The Results

If your balance sheet shows your assets exceeding your liabilities, you have a healthy net worth, especially if your cash flow statement shows more inflow than outflow. This picture shows that you are solvent and spending within your means. The degree of your financial health depends on the amount of your surplus.

Your financial picture may look somewhat different if your balance sheet shows your liabilities exceeding your assets and/or your cash flow statement shows more outflow than inflow. This indicates that you are spending beyond your means. It may be time to assess areas in which you can decrease your liabilities.

Each year, strive to increase your net worth and keep your expenditures under control. If your financial picture is a little out of focus, taking action now to sharpen the view may help you create a more promising snapshot in the future.

The information contained within is believed to be from reliable sources. However, its accurateness, completeness, and the opinions based thereon by the author are not guaranteed – no responsibility is assumed for omissions or errors. The views expressed herein reflect our judgment now and are subject to change without notice and may or may not be updated. Nothing in this document should be construed as investment, tax, financial, accounting, or legal advice. Each prospective investor must make their own evaluation and investigation of any investments considered or of any investment strategies described herein (including the risks and merits thereof), should seek professional advice for their particular circumstances, and should inform themselves as to the tax or other consequences of any investments or services considered or described herein. Please see other important disclosures related to StrongValley.com

Your turn – What would you like to know about Focusing on Your Finances?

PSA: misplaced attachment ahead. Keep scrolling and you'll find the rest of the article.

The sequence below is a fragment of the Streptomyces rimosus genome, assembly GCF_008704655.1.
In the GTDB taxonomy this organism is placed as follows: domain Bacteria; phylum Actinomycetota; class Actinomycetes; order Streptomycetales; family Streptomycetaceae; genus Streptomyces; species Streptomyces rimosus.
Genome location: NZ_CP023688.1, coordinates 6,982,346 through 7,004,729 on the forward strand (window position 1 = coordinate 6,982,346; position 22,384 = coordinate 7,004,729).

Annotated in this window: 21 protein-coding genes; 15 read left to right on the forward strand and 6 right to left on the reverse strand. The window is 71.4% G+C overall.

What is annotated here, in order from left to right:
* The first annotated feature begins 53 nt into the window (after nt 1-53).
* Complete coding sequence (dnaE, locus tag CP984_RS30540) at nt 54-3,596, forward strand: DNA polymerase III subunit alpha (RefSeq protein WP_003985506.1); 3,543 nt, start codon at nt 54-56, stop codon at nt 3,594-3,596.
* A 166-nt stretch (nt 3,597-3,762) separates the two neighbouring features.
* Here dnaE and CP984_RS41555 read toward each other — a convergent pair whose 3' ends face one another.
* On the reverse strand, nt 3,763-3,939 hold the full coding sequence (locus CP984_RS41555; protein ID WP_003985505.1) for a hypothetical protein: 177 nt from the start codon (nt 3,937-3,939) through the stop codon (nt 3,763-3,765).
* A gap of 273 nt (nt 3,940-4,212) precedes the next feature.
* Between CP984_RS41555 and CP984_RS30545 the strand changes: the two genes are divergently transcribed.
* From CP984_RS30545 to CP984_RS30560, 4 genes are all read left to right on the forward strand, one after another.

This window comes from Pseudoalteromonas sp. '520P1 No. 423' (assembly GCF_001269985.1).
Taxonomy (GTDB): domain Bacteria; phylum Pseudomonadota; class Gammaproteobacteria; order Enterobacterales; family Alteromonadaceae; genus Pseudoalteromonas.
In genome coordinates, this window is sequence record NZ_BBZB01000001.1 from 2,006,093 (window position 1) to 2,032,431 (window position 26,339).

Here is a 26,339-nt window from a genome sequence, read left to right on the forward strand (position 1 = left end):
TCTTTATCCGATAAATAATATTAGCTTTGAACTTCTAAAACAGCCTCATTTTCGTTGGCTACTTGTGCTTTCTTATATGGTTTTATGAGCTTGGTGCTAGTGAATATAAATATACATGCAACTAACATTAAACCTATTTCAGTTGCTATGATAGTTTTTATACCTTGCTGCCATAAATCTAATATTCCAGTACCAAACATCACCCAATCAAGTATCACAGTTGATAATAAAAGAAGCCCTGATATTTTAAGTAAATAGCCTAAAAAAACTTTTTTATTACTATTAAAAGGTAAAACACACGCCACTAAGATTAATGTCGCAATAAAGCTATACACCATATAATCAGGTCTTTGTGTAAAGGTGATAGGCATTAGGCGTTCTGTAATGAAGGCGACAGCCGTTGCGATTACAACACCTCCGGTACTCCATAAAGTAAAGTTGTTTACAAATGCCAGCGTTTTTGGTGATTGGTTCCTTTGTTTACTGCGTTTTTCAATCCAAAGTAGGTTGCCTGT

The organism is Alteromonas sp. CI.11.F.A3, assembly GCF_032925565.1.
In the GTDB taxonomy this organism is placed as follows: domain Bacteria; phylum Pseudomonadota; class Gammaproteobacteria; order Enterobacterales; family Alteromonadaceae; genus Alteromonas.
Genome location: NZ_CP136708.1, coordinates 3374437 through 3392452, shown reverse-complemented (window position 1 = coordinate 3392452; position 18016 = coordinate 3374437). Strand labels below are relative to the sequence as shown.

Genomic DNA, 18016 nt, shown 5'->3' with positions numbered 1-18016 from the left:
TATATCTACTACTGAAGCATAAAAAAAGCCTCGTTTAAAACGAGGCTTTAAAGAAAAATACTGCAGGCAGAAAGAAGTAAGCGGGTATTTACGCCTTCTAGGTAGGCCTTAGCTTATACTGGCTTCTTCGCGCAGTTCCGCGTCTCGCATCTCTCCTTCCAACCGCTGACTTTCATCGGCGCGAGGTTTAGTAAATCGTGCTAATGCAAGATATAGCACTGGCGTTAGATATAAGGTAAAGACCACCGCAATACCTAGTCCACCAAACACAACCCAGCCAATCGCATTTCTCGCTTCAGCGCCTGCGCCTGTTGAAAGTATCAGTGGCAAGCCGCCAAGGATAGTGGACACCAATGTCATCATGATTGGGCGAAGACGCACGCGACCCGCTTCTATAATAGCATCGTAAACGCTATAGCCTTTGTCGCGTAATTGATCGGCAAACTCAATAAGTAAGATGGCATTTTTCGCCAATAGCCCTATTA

Strong Valley wants to provide useful and meaningful information to our clients, to our professional network, and to the broader community of people we serve. We’d love to hear your questions about Focusing on Your Finances or about any other topics you care about. You can call our office directly, or use the contact form below to send us your questions and/or suggestions.  And if you found the information helpful or entertaining, we hope you'll share the Strong Valley story with others.

We love to hear your questions, ideas, and feedback!

  • This field is for validation purposes and should be left unchanged.
Copyright © 2019 Strong Valley Wealth & Pension, LLC
Investment advisory services offered through Laurel Wealth Advisors, Inc., a Registered Investment Adviser. Securities offered through Charles Schwab & Co., Inc. Member FINRA/SIPC. The information on this website has not been approved or verified by the United States Securities and Exchange Commission or by any state securities authority; registration as an Investment Adviser does not imply a certain level of skill or training. Please refer to “Important Disclosures & Disclaimers” for additional details. Strong Valley Wealth & Pension, LLC offers some securities through M.S. Howells & Co. Member FINRA/SIPC. M.S. Howells & Co. is not affiliated with Strong Valley Wealth & Pension.